MW: Yes! I saw the collection of Jonathan Holstein and Gail van der Hoof at the Musée des arts décoratifs in Lausanne back in 1972, which included a few Amish quilts. One piece impressed me so strongly at the time that I got goose bumps...it was one with bars, a striped pattern with rust-red and kiwi-green stripes inside magenta framing. On the one hand, the extremely simple composition impressed me with its monumentality; on the other, the choice of colors had an almost mystical effect. I then collected intensively on two trips to the USA between 1973 and 1975, an exhilarating experience! Shortly after that, the Musée d'Art et d'Histoire in Geneva exhibited part of my collection under the title: "Amish Quilts 1870-1920" Collection Monika Müller Zurich (today Collection Monika Willi Zurich). It was the first exhibition of exclusively Amish "quilts" in an art museum in Switzerland, and the public was highly enthusiastic about the 23 pieces shown.
BT: This approach to Amish quilts is very popular. Last year, there was a quilt exhibition at the Pinakothek der Moderne in Munich, which could not be shown in Krefeld, possibly because the collector believes that the textile aspect diminishes their value as works of art. Maria Schlumberger and Friedrich E. Rentschler see the quilts as a pure artistic expression. Does that make sense? Do you see them that way too?
MW: After all that has been written about it in the USA since 1971, and propagated through exhibitions, one can be of that opinion. As a collector, on the other hand, I wonder if the word "depreciation" connotes artistic value or commercial value, or both. For me, there are multiple attributes of interest to me in these works: they are artistic, folkloric, practical, and mystical. Quilts are traditionally part of the applied arts. I don't see that as absolutely as the two collectors you mentioned do. But their assessment partly typifies the way the works have been seen over the last 30 years. BT: In my opinion, such an assessment misses the intentions of the Amish quilt-makers completely. Creating art, especially art for art's sake (l'art pour l'art) was never the Amish intention. They would have rejected that as worldly, and basically seen its pursuit as a waste of time. MW: Yes, that's true... however, the quilt was the only item with which the Amish could incorporate something decorative into their homes within a range of the “permissible.” And given the skilful and disciplined way in which these women realised the quilts, one can only assume that such activity meant a great deal to them.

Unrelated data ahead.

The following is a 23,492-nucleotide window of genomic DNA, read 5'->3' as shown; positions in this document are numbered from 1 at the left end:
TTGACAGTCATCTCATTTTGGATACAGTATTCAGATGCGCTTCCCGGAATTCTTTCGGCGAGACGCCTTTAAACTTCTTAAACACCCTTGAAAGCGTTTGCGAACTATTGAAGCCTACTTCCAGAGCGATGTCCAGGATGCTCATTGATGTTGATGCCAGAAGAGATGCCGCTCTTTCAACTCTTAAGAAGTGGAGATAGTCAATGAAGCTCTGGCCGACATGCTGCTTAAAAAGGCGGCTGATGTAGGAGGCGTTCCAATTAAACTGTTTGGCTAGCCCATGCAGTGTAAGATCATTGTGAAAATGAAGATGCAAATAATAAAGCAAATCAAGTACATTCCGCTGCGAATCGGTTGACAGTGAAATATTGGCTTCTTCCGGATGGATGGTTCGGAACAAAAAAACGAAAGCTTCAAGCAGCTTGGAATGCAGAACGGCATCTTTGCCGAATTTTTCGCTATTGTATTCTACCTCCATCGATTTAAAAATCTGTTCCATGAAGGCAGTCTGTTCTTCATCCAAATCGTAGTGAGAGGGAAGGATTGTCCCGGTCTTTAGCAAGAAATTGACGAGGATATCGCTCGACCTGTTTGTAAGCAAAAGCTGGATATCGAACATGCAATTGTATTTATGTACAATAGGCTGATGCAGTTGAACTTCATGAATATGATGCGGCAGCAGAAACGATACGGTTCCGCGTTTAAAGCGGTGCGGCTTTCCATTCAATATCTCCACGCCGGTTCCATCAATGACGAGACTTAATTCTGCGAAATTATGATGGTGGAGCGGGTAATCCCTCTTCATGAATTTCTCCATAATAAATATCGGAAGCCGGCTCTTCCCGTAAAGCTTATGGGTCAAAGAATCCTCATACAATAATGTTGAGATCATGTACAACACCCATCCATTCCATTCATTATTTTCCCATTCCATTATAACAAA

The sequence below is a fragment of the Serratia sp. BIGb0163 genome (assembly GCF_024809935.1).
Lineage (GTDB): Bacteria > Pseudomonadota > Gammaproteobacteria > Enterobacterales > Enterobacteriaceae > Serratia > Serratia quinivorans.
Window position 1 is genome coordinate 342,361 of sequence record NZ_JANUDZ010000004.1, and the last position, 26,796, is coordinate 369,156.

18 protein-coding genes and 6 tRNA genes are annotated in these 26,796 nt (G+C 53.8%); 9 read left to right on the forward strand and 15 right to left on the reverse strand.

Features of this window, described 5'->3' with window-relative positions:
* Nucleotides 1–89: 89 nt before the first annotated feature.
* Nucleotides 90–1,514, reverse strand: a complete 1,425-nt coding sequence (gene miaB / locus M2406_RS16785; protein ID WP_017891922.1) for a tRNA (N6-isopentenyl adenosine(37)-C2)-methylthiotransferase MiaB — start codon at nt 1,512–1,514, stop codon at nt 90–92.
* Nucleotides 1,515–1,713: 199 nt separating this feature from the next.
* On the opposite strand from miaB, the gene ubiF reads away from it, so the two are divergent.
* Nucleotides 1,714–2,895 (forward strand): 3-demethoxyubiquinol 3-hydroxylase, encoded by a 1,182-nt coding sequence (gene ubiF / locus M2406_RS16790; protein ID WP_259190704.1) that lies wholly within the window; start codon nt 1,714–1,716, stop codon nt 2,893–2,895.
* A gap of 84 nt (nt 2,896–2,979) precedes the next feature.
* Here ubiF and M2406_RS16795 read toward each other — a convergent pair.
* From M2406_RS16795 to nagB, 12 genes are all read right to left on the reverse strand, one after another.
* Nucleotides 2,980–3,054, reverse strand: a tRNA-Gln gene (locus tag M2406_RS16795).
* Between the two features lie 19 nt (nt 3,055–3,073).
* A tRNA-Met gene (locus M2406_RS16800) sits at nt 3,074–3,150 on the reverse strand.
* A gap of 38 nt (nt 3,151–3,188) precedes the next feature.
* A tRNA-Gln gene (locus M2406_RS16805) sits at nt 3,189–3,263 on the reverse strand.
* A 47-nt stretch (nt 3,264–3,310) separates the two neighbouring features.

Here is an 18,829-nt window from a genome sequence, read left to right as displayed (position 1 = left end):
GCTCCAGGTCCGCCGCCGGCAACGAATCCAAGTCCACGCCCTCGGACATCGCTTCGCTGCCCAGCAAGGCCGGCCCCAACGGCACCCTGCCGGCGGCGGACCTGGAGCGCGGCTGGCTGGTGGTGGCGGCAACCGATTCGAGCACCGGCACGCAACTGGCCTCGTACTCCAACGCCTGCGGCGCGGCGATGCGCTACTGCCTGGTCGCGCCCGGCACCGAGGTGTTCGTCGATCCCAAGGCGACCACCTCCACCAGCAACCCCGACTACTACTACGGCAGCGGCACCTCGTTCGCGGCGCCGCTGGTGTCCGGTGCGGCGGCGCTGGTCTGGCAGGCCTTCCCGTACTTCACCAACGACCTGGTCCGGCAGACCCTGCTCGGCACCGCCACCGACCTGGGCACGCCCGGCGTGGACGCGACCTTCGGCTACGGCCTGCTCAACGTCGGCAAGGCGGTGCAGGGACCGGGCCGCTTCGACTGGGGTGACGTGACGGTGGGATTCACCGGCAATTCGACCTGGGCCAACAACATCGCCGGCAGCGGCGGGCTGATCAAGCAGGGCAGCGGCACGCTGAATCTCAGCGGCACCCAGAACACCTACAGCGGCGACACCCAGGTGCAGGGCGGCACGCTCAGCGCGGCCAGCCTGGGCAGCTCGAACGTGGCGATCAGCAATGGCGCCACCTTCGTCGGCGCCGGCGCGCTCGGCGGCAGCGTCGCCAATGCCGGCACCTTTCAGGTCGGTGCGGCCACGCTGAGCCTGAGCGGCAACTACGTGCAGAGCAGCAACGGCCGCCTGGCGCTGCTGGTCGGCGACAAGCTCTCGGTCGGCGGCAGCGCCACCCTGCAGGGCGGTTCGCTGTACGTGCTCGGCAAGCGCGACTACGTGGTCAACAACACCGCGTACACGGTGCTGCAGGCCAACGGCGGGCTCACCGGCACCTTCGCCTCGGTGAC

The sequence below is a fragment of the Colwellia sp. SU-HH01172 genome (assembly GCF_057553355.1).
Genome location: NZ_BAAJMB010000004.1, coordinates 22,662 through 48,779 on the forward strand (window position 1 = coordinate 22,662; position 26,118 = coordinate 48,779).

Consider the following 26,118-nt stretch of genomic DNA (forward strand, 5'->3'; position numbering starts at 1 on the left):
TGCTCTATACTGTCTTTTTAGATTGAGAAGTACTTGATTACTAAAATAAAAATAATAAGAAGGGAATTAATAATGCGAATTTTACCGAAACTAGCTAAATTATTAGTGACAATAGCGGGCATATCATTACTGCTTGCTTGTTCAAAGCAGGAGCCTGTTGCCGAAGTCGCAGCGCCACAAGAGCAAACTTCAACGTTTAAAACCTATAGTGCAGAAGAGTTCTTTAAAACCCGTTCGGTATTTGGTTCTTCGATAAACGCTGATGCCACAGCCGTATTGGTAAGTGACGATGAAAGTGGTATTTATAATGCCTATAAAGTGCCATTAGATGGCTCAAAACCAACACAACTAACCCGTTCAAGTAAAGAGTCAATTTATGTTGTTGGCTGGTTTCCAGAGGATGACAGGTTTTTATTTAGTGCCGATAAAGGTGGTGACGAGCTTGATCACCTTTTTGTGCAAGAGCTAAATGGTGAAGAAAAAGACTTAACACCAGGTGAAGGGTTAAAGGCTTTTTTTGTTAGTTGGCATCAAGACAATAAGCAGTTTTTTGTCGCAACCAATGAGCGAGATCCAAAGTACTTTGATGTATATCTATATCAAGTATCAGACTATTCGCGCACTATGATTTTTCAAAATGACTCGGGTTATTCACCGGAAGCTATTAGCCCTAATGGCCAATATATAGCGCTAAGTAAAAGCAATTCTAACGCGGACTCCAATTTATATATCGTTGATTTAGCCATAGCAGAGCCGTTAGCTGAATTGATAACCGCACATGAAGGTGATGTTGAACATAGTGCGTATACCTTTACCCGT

BT: Is it possible to take these textiles out of their context and reinterpret them? Separate them from their context of origin, so to speak, and see them as an independent form of expression?
MW: For me, something is lost that is of great importance and constitutes our fascination, namely that these quilts were created within a unique context, both religiously and communally. That's why we feel they are so special.
BT: People have praised the modernity, the abstraction, the rigorous geometry, the simplification of forms, the bold color compositions of the Amish quilts, claiming that they precede modern art. Can one really see it that way? Are the quilts to be regarded as purely formal?
MW: The strict rules of their "order" distinguish Amish quilts from those made by other pioneer women in 19th century America. Here, more than to the modern genre, I see a parallel to religious Islamic art, with its equally non-figurative mode of representation. These quilts are primarily the result of a religiously- influenced society that was strongly connected to its traditions. Simplicity is prescribed, and limitation in the choice of patterns and colors is the order of the day, although the rules change from community to community.
BT: Ms. Lippuner contends that, rather than the pure aesthetics that are important, the expression of the spiritual climate in which these textiles were created counts: one which allows for "seriousness" when looking at the pieces, and also for finding a "quiet joy" in them. How do you see that?
MW: I feel the same way. The aura of the Amish quilts is unique. I gladly echo a dealer from New York who, in the 1970s, said "...it's as if they were made by moonlight."
The interview with the collector Monika Willi, Zurich, was conducted by the Director of the German Textile Museum, Brigitte Tietzel.
Original document German. Translation, Sarah Batschelet